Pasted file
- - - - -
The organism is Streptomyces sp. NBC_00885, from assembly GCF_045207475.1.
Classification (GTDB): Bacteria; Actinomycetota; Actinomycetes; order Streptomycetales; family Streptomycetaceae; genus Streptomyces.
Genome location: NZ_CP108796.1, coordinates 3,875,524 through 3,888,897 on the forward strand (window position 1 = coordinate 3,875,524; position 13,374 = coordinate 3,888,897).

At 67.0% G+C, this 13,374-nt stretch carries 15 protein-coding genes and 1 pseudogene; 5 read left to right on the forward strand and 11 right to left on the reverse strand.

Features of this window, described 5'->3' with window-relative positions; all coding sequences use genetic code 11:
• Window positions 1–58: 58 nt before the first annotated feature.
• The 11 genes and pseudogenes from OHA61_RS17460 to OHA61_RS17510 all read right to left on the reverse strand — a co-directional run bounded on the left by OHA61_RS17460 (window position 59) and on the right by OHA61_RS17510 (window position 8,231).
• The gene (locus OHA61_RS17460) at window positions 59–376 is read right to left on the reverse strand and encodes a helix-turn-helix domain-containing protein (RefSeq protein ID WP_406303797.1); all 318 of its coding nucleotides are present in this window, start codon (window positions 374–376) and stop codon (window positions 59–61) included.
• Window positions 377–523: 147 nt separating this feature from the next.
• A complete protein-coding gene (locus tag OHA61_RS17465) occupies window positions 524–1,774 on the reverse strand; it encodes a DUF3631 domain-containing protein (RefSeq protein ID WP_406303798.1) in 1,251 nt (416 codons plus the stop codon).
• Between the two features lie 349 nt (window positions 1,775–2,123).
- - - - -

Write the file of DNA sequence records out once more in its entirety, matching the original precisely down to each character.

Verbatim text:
The organism is Streptomyces sp. NBC_00885, from assembly GCF_045207475.1.
Classification (GTDB): Bacteria; Actinomycetota; Actinomycetes; order Streptomycetales; family Streptomycetaceae; genus Streptomyces.
Genome location: NZ_CP108796.1, coordinates 3,875,524 through 3,888,897 on the forward strand (window position 1 = coordinate 3,875,524; position 13,374 = coordinate 3,888,897).

At 67.0% G+C, this 13,374-nt stretch carries 15 protein-coding genes and 1 pseudogene; 5 read left to right on the forward strand and 11 right to left on the reverse strand.

Features of this window, described 5'->3' with window-relative positions; all coding sequences use genetic code 11:
• Window positions 1–58: 58 nt before the first annotated feature.
• The 11 genes and pseudogenes from OHA61_RS17460 to OHA61_RS17510 all read right to left on the reverse strand — a co-directional run bounded on the left by OHA61_RS17460 (window position 59) and on the right by OHA61_RS17510 (window position 8,231).
• The gene (locus OHA61_RS17460) at window positions 59–376 is read right to left on the reverse strand and encodes a helix-turn-helix domain-containing protein (RefSeq protein ID WP_406303797.1); all 318 of its coding nucleotides are present in this window, start codon (window positions 374–376) and stop codon (window positions 59–61) included.
• Window positions 377–523: 147 nt separating this feature from the next.
• A complete protein-coding gene (locus tag OHA61_RS17465) occupies window positions 524–1,774 on the reverse strand; it encodes a DUF3631 domain-containing protein (RefSeq protein ID WP_406303798.1) in 1,251 nt (416 codons plus the stop codon).
• Between the two features lie 349 nt (window positions 1,775–2,123).